One of my hobbies is videography. I've been interested in video recording for quite a while; probably since high school. At that time, I was involved with the school's audio/visual department. I do remember various times in class helping to spool a documentary program onto the film projector. As a junior and senior I would occasionally be asked to help with videotaping a high school sporting event; many times it was a wrestling match. Back then, the videotape was probably 3/4" or 1" tape and had to be manually spooled onto a takeup reel, and the recorder (or perhaps the camera) was only black and white. After college, I did buy a VCR and use it like most people to record a TV program. I even learned that a Hi-Fi VHS recorder was very good at recording audio at near-CD-quality. For a long time I aspired to do some video recording but I never had a camcorder. In November 2001, I jumped right in by purchasing the Sony DCR-VX2000. This camcorder records digitally to MiniDV tape and uses three separate CCD chips to capture the image. This camcorder is excellent in low light. I still have this camcorder, but I am considering trading up to a HDV camcorder such as the Canon XH-A1. I did acquire a handful of accessories for the VX2000, including a 20 watt video light, and a XLR audio adapter. Before I move to HDV, I will probably trade-up my video light. I'm looking at some of the hot-shoe mounted 100 watt lights. One of the primary reasons to use a video light is to help get a nice, clean image. A 3-CCD camcorder is inherently good in low light, but if the light level is very low, the gain will need to be increased or will be increased automatically. This means that the video image will have more noise. While this may not be too bad if you are going to watch the tape directly, the noise factor comes into play if the video will be compressed when making a DVD, or when making a video for YouTube or an Ipod. The compressors cannot distinguish between the noise and the rest of the video information. A very common variable bitrate encoder will use up a lot of bits just trying to encode the noise and it will have fewer bits to deal with the main content. Noise-free images with smooth tones are much easier to compress and will result in a much better looking video.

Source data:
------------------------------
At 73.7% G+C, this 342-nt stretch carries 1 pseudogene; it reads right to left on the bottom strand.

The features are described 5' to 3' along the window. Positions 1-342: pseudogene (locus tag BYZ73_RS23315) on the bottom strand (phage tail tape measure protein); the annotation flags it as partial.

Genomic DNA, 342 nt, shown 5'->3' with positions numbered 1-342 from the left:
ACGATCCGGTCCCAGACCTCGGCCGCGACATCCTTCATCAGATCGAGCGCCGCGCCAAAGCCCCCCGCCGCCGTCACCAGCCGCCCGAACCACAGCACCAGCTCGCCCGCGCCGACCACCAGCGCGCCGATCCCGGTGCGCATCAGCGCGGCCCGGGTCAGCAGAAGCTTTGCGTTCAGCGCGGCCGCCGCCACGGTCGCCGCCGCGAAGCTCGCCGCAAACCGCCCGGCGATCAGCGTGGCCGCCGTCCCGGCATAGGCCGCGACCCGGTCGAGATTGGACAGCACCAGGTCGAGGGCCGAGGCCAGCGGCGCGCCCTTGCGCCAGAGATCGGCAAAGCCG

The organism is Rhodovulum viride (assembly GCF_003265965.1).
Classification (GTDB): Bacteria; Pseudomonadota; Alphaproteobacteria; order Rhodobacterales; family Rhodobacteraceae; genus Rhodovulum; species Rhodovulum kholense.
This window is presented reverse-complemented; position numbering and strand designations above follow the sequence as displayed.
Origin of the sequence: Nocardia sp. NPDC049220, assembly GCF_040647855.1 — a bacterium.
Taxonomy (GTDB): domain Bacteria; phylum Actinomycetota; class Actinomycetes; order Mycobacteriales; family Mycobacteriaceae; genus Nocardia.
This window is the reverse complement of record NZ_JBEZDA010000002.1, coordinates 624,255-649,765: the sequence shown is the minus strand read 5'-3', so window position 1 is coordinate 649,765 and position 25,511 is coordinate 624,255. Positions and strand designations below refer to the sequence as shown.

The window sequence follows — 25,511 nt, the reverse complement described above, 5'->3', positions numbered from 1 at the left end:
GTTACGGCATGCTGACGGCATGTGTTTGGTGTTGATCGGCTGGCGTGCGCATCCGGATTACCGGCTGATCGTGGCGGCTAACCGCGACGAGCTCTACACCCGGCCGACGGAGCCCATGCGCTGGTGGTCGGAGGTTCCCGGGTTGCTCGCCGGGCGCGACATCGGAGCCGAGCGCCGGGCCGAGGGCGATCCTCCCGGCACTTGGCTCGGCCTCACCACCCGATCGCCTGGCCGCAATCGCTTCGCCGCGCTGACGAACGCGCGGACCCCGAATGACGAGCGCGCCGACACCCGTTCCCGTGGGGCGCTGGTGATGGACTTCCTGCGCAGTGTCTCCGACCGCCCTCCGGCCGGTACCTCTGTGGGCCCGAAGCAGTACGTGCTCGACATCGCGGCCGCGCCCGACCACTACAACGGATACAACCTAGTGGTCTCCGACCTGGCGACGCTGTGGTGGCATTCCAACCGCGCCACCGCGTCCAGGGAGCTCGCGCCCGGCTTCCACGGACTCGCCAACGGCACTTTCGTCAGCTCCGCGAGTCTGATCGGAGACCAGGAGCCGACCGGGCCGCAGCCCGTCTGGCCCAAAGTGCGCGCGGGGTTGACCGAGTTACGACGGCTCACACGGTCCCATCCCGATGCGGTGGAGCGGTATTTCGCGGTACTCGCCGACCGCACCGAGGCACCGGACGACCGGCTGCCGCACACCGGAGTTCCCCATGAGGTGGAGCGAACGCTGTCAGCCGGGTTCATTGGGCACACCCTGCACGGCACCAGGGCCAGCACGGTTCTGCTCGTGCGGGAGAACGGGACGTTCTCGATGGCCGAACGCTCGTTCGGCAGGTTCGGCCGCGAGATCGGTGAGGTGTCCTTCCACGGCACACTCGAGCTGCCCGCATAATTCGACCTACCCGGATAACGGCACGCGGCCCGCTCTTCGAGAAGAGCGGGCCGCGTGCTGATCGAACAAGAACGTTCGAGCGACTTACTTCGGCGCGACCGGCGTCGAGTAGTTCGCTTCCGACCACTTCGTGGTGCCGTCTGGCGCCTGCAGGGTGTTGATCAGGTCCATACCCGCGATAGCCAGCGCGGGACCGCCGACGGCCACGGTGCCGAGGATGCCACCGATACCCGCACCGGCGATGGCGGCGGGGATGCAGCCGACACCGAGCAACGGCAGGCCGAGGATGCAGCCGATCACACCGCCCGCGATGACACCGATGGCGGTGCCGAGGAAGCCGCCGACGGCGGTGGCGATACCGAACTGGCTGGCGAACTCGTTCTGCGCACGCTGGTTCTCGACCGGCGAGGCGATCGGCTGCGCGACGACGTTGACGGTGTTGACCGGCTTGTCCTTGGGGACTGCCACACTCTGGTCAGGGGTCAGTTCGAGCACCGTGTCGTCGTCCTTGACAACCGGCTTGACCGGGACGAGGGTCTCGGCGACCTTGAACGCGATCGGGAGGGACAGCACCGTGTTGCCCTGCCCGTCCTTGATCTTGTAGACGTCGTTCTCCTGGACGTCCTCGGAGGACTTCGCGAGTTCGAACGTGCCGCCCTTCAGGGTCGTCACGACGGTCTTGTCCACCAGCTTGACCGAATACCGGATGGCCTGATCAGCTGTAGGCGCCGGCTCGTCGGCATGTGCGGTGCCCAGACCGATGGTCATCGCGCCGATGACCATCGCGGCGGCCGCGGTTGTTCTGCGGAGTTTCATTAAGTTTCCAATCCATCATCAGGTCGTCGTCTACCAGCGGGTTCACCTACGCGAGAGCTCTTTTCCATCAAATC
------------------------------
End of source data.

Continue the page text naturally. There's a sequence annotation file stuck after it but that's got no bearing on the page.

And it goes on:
More to come............

Last updated Thursday, December 24, 2015. ©2004 - 2015 by Edward S. Raybould.  Extracting written content, images, audio clips, video clips, applets, and ActiveX controls, without written permission from the author is expressly prohibited.

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